Peptide IDR1018 and chitosan nanoparticles (CNs) showed antimicrobial and anti-biofilm activity against bacteria. In this study, the antimicrobial effects of peptide IDR1018 and CNs were evaluated on 50 clinical isolates of uropathogenic Escherichia coli (UPEC) resistant to ciprofloxacin. Ion gelation method was applied for CNs synthesis. Scanning electron microscope (SEM) and dynamic light scattering (DLS) were utilized to evaluate the nanoparticles. Antimicrobial and synergistic activity of peptide IDR1018 and CNs with ciprofloxacin were evaluated by microtiter broth dilution method. The checkerboard test was used to investigate the antimicrobial effects of IDR1018 and CNS in combination with ciprofloxacin. Anti-biofilm effect of ciprofloxacin, peptide IDR1018, and CNs was evaluated using crystal violet method. Fourteen (28%), 21 (42%), and 15 (30%) of clinical isolates produced strong, moderate, and weak biofilm, respectively. The CNs were spherical and uniform under electron microscopy with an average diameter of 246 nm. The minimum inhibitory concentration (MIC) values were 16-128, 20-40, and 375-750 (µg/ml) for ciprofloxacin, peptide IDR1018, and CNs, respectively. Fractional inhibitory concentration (FIC) analysis indicated a synergistic effect of ciprofloxacin in combination with peptide IDR1018, but in combination with CNs, this antibiotic showed an additive effect. Our results revealed that peptide IDR1018 and CNs have antimicrobial properties on UPEC isolates. Biofilm inhibition and biofilm eradication of clinical isolate were shown by peptide IDR1018 and CNs in a concentration-dependent manner. The antimicrobial agents alone and in combination decreased the number of viable bacteria in the biofilms. Therefore, these components seem to be a treating approach against biofilm-forming UPEC isolates.

RevDate: 2022-06-21

Abdulghani M, Iram R, Chidrawar P, et al (2022)

Proteomic profile of Candida albicans biofilm.

Journal of proteomics pii:S1874-3919(22)00185-3 [Epub ahead of print].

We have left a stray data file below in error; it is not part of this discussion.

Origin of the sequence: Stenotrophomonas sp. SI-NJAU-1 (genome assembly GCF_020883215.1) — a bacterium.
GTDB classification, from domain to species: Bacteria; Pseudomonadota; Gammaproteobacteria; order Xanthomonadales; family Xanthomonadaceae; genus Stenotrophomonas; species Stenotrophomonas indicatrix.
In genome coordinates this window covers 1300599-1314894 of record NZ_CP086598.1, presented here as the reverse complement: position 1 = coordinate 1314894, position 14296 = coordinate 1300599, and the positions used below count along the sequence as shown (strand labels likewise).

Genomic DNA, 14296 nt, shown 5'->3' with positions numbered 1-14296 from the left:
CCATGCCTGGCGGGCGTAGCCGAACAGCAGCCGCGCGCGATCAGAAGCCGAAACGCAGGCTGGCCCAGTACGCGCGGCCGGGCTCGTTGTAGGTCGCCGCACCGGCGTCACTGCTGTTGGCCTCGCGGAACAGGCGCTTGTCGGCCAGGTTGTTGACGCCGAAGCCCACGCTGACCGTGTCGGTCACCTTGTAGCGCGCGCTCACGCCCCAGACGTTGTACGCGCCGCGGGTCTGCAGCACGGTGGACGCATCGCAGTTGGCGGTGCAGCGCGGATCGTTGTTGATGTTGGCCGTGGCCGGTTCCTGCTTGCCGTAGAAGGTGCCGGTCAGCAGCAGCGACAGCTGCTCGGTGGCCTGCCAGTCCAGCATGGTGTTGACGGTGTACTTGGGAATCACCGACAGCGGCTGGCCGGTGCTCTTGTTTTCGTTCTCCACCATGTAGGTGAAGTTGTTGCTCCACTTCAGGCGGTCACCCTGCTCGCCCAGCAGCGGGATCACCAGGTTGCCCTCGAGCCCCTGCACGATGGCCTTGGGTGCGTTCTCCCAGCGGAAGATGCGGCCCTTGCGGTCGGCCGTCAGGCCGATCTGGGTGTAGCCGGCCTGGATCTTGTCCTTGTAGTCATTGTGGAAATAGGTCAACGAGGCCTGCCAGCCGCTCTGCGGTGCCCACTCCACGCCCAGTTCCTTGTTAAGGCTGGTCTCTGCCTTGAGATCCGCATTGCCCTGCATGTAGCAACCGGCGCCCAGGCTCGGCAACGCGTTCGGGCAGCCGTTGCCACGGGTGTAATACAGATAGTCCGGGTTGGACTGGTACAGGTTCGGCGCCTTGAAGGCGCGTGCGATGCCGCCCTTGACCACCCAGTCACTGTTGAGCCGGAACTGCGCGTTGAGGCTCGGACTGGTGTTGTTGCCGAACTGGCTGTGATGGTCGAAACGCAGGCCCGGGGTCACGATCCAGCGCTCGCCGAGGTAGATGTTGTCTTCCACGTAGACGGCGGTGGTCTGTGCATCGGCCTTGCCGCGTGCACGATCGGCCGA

Candida albicans biofilms are characterized by structural and cellular heterogeneity that confers antifungal resistance and immune evasion. Despite this, biofilm formation remains poorly understood. In this study, we used proteomic analysis to understand biofilm formation in C. albicans related to morphophysiological and architectural features. LC-MS/MS analysis revealed that 64 proteins were significantly modulated, of which 31 were upregulated and 33 were downregulated. The results indicate that metabolism (25 proteins), gene expression (13 proteins), stress response (7 proteins), and cell wall (5 proteins) composition are modulated. The rate of oxidative phosphorylation (OxPhos) and biosynthesis of UDP-N-acetylglucosamine, vitamin B6, and thiamine increased, while the rate of methionine biosynthesis decreased. There was a significant modification of the cell wall architecture due to higher levels of Sun41, Pir1 and Csh1 and increased glycosylation of proteins. It was observed that C. albicans induces hyphal growth by upregulating the expression of genes involved in cAMP-PKA and MAPK pathways. This study is significant in that it suggests an increase in OxPhos and alteration of cell wall architecture that could be contributing to the recalcitrance of C. albicans cells growing in biofilms. Nevertheless, a deeper investigation is needed to explore it further. SIGNIFICANCE: Candida sps is included in the list of pathogens with potential drug resistance threat due to the increased frequency especially colonization of medical devices, and tissues among the patients, in recent years. Significance of our study is that we are reporting traits like modulation in cell wall composition, amino acid and vitamin biosynthesis and importantly energy generation (OxPhos) etc. These traits could be conferring antifungal resistance, host immune evasion etc. and thus survival, in addition to facilitating biofilm formation. These findings are expected to prime the further studies on devising potent strategy against biofilm growth among the patients.